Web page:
The rapper and playwright Testament gave a performance with members of the Orchestra of Opera North and the result was stunning. Could it be the world’s first Hip Hopera?

I have to say that even at the tender age of 71 I am quite the fan of rap now that it has evolved into a more serious genre than it was in its infancy when everyone seemed to be jumping on the bandwagon regardless of talent, but that applies to all new types of music. Until yesterday, however, I had been unaware of Testament. Thankfully that situation has now been rectified and I am a fan. There goes his credibility right down the pan!

In keeping with the other offerings in the Connecting Voices season, his performance was concerned with unrequited love. He used to be with a woman who moved on with her life to take an art-related job and is now living in Italy. He runs his record shop in Leeds but, although he loves all kinds of music and is very knowledgable, the business is not doing very well.

One evening a woman enters his shop pulling a shopping trolley and offers him some records. They are not very good so he doesn’t take her up on it. Before she leaves she gives him a piece of advice ‘Don’t look back!’. He later discovers that she has left her shopper so he has a look in it. I will leave the story there.

The whole piece deals with relationships, not only with his lost love or the mystery woman, but with his customers, a DJ from whom he buys his surplus discs, the shopping centre security guard, and most of all, his father and mother.

Testament plays the record shop owner named Orpheus which places the work fair and square in the shadow of the Greek myth. In that, Orpheus is obsessive in his playing of the lyre and in the new version he is constantly playing records or practising his craft as a rapper and beatboxer. The Greek Orpheus was told that he could be reunited with his love on the condition that, once together again, they didn’t look back.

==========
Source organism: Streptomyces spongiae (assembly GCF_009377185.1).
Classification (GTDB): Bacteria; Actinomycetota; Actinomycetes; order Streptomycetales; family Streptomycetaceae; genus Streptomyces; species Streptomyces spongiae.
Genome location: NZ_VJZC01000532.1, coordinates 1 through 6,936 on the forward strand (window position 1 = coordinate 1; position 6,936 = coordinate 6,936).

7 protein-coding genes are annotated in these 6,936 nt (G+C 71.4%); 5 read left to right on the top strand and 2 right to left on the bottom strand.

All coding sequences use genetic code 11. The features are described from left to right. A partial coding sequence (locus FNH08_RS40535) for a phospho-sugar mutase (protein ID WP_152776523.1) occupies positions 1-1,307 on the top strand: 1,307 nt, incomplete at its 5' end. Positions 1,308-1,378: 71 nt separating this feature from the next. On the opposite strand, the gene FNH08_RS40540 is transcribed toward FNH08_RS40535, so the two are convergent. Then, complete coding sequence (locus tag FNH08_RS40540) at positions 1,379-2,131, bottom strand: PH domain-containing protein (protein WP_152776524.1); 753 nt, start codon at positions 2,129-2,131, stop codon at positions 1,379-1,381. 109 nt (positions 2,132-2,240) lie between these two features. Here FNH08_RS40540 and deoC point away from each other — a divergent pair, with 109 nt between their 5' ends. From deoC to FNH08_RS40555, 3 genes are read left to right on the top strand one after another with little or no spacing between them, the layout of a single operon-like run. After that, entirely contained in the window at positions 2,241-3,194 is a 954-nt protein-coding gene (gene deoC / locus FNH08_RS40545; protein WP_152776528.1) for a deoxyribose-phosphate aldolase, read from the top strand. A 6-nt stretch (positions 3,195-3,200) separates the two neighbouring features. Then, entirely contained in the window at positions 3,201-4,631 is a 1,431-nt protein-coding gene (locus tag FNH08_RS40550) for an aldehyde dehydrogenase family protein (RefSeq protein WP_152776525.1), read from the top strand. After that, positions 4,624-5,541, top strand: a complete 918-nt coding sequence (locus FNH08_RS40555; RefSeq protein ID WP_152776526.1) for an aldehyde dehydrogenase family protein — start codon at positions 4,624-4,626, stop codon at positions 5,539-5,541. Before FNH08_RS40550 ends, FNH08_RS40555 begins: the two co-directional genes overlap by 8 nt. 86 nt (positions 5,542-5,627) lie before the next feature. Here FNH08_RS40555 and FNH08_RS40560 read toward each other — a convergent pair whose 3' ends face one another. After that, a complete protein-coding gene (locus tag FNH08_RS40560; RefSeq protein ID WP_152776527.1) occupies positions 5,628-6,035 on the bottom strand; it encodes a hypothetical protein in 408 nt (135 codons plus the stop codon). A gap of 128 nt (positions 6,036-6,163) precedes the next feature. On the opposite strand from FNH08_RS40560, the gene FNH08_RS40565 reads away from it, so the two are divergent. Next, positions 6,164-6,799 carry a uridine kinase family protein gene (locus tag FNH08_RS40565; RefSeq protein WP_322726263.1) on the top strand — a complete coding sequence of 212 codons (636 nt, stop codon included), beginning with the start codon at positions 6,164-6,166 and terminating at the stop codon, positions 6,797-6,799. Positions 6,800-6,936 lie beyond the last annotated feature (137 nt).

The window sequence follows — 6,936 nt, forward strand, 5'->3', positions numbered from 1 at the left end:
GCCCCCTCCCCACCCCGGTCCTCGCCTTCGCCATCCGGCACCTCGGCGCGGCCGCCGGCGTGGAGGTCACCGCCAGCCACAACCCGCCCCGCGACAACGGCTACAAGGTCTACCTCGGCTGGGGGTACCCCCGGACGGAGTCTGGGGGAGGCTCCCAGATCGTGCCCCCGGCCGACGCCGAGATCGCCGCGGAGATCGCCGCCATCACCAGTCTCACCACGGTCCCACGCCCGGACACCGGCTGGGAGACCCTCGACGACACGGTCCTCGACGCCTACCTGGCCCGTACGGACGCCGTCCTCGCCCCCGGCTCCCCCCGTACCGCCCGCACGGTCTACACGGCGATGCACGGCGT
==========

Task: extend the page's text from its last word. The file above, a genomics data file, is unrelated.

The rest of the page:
It is not the story which is the point here though it is the showcasing of Testaments talents which are many. Not only does he rap but, being a human beatbox, he accompanies himself whilst doing so. He also indulges in various other genres of music by utilising a sampling desk on which he records his beatbox riffs and then plays them on a loop whilst performing to the backing. In addition to popular music he extends his range to classical having fun with the theme from Antiques Roadshow.

As the show progresses he is gradually joined by seven members of the Orchestra of Opera North. They make their entrances individually on a song by song basis, the first being the harpist who looked really incongruous in the setting but her instrument worked brilliantly with the piece she performed. A kind of hip hop harp. As you would expect, the final piece utilised the whole ensemble.

Testament did make the odd stumble during the spoken narrative but it only made the piece sound more natural. There were some good jokes and a fine piece of acting when the demise of the business, and his life in general, seemed to be imminent.

The credits are as follows:

Orpheus: Testament

Voice: Helen Evora

Harp: Celine Saout

Violin: Ian Bone

Trombone: Christian Jones

French Horn: Bob Ashworth

Bassoon: Adam McKenzie

Clarinet: Andrew Mason

Written and Composed by Testament

Directed by Aletta Collins

Additional composition on Hades by Tax Modi

I would recommend that you try to see this work but, if that is not possible, I suggest that you keep your eyes open for future gigs by Testament, he is Leeds-based so there should be one near you when we get to something approaching normal.

I hope that you have got The Message that Testament is a Rapper’s Delight! Signed Stan.

For more information and tickets please go to

Photographs by Anthony Robling

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